Swingtime features the captivating music and style of the 1940’s wrapped in a story that reflects the period’s prevailing cultural themes of discrimination and oppression. The narrative weaves the songs into an engaging story line, sometimes bumpily, but for the most part effectively, so that the they actually reflect aspects of the characters and propel the action. As can be expected, sometimes the struggle to incorporate a song or a piece of history feels manipulated, but the spirited performances smooth out any rough spots and make it well worth the effort.
Writer and director Tom Mallan created fictional characters (with a passing nod to the stars they were likely based on) whose stories reflect what was happening in that crucial point of America’s history. The paths of two performers, one black, one white, diverge not because of talent but blatant racial discrimination run rampant.
Van Leonardo, played with pizzazz by Vince Borrelli, parlayed his radio success into box office appeal, knocking bobby soxers off their feet and driving ladies wild.
On the other hand, Joe Stuckey, his former partner and now a custodian who lives next door to the recording studio, played nicely by W. Ellington Felton, didn’t have the conciliatory manner to bow and buck his way into stardom and sank into oblivion.
Joe’s wife Dorothy, played by the sumptuous Pam Ward, has to fake a Spanish accent and wear a fruit basket head-dress to get air-time as a singer in the era of segregation. Their duet “Blues in the Night” reveals the heartache between the lyrics and Ward follows that with the most stunning rendition of “Strange Fruit” I have seen to date.
Other characters also provide telling glimpses of the times: Tammy Roberts is fetchingly lovely as the Broadway star Judy LeVon who has tucked away her own social stigma to make the big time, and the expressive Laura Lewis portrays a star of Western musicals. Alvaro Rodriguez, a shoo-in for Desi Arnaz, plays Zavier Prado with fiery star power. Zavier’s rise to stardom is diametrically opposed to Joe’s precipitous falls with every missed “opportunity.”
Sometimes the social commentary between the songs feels as contrived and unrealistic as having Joe and Dorothy happen to live next door to the studio. But it’s worth it to get to the rewards of the extensive range of musical numbers, transitions to new jazz sounds and even international snippets such as “A Hot Time in Berlin”.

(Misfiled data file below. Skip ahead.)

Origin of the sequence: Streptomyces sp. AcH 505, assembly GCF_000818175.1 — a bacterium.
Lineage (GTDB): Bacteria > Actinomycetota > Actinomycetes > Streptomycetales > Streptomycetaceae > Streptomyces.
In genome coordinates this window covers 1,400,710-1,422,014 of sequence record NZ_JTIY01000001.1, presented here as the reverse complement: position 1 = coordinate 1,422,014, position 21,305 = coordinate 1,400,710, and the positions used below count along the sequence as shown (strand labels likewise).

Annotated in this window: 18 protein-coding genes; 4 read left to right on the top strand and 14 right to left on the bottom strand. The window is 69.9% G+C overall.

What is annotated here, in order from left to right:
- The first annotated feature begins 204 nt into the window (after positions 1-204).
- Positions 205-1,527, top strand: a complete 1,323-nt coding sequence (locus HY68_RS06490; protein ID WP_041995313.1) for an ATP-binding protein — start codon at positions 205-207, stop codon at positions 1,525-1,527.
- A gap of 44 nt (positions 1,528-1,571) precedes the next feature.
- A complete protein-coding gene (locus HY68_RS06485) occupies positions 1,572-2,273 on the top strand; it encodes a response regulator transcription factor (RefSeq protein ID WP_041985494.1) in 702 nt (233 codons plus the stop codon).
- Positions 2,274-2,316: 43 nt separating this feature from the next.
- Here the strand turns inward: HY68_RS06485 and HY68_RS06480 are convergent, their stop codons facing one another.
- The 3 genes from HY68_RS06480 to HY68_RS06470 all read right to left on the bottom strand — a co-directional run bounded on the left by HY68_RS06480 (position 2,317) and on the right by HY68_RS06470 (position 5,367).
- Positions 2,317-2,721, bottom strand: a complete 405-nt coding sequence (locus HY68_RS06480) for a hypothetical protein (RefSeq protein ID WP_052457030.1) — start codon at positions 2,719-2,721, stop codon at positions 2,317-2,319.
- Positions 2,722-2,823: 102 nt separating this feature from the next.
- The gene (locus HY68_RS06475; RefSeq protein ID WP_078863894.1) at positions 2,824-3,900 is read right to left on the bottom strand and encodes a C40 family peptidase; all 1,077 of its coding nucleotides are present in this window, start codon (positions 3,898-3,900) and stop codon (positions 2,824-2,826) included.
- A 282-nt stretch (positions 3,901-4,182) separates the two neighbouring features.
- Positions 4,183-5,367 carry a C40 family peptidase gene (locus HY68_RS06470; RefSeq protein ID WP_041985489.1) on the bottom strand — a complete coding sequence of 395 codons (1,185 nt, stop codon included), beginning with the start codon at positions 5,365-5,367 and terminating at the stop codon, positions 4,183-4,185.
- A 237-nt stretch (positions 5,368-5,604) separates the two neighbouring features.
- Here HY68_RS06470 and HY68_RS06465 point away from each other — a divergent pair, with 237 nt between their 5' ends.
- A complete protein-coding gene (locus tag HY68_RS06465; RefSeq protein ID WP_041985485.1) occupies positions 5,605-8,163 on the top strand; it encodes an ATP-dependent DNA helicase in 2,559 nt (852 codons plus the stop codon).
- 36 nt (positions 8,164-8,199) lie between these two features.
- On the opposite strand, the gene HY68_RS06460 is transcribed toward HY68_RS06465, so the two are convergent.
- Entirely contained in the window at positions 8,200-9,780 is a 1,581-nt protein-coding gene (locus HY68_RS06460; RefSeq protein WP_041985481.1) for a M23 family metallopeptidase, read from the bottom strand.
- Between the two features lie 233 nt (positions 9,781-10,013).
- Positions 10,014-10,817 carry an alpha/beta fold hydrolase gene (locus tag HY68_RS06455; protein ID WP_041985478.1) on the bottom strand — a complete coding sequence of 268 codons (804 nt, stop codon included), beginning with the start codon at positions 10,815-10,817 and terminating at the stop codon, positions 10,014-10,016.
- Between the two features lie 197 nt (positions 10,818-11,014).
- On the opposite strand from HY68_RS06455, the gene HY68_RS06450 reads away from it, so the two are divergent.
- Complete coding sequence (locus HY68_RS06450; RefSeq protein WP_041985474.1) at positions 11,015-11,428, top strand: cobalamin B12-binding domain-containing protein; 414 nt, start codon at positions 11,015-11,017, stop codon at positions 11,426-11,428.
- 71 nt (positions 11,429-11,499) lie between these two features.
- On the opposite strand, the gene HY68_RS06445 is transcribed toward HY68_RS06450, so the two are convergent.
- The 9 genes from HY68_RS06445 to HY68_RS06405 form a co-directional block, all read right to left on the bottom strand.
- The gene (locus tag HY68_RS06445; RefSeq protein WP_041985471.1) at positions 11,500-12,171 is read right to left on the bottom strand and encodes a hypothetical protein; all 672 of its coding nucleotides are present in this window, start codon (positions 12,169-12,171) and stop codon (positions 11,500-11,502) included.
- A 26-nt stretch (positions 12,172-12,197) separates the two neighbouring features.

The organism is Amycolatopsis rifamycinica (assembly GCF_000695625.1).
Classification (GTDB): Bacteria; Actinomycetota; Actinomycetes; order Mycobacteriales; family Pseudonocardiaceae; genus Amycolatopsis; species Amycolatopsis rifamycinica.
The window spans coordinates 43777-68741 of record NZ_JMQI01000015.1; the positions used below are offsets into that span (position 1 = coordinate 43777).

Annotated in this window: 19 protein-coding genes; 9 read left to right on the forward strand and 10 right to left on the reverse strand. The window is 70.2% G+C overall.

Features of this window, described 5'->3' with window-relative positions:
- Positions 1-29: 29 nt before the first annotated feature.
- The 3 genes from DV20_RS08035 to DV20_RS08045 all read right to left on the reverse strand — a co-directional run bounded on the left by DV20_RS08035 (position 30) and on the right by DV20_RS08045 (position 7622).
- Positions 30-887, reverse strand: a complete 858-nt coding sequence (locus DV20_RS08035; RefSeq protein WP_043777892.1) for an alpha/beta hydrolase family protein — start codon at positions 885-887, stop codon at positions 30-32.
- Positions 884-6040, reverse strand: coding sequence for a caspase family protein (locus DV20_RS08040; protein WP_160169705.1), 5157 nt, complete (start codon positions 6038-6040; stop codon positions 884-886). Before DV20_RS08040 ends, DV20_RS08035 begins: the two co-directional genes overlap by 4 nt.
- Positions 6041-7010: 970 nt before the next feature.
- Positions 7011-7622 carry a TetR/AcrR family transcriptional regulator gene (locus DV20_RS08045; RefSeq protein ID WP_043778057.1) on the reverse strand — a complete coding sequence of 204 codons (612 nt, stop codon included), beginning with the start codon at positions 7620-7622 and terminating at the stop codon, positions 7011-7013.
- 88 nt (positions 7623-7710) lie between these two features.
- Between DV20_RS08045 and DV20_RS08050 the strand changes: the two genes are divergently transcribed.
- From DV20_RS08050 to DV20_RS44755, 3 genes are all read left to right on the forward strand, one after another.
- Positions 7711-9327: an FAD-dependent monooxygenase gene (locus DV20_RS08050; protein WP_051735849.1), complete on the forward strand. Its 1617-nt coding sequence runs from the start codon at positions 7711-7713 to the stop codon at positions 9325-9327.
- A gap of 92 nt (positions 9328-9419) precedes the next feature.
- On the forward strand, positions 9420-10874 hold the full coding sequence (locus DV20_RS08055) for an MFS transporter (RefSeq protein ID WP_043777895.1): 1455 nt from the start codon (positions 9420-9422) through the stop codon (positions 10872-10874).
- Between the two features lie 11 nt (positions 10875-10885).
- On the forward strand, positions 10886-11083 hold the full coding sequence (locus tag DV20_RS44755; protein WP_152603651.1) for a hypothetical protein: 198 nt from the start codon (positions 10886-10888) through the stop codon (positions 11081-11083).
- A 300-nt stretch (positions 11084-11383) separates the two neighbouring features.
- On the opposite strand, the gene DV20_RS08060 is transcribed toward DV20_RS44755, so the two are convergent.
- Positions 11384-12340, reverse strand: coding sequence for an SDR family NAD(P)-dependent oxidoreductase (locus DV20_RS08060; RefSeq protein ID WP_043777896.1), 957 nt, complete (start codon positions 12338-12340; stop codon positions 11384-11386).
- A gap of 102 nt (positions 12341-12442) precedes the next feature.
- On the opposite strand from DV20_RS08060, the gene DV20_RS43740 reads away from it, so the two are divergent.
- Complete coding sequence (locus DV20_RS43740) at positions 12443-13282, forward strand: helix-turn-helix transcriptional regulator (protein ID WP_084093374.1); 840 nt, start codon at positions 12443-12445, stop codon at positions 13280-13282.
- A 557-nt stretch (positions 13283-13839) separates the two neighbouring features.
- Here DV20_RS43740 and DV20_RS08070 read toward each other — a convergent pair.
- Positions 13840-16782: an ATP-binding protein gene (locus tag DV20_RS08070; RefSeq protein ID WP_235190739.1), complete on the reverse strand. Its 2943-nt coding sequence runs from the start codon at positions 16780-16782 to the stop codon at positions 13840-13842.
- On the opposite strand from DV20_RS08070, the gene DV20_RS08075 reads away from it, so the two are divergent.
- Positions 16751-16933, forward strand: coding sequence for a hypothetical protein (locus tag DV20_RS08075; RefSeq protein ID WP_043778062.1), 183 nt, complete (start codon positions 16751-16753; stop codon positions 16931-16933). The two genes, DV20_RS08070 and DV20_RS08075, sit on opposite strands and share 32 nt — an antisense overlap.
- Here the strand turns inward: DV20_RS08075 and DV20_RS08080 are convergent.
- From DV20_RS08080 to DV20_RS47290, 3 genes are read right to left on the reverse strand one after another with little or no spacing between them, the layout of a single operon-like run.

Though at times the direction may seem perfunctory and not particularly imaginative, there are moments which are priceless. The opening of the second act is down right hysterical. Presenting the songs as aspects of the characters’ personal journeys illuminates the larger national issues.
Adding projections of old footage at the beginning, in specific spots during the show and at intermission bordered on genius, (projection and sound design also credited to Tom Mallan). The old black and white scenes set the tone and provided an unmistakable landscape defining the period. In one of the most remarkable pieces of footage, Fred Astaire “dances” with his shadow which matches him perfectly before veering off into its own steps—steps supposedly performed by Stuckey in his heyday – behind the screen in silhouette, a perfect allegory for the racial profiling of the day. Watching footage of Fred Astaire in blackface intending to do a tribute to Bill “Bojangles” Robinson, and watching the black performers react with hurt and revulsion provides a rarely seen perspective.
The excellently toned jazz quartet under the direction of Jean Baptiste delivers a smooth musical backdrop and covers a range of styles while being complementary to the vocalists. Baptiste’s superb musical arrangements added new chord selections and syncopated rhythms to some of the old familiar favorites for a modern spin.
Most surprising and satisfying was watching legendary saxophone player Marshall Keys, who has some dynamic musical interludes, add zip and spice to the music and ensemble—not that Pamela Ward needs help spicing. Zip-a-Dee-Doo-Dah, does that woman have pipes, attitude and presence to spare!
You have only one more weekend to catch Swingtime, a show packed with ageless musical numbers along with a look at some challenging years in American history.
written and directed by Tom Mallan|
musical direction by Jean Baptiste
produced by the In Series
reviewed by Debbie Minter Jackson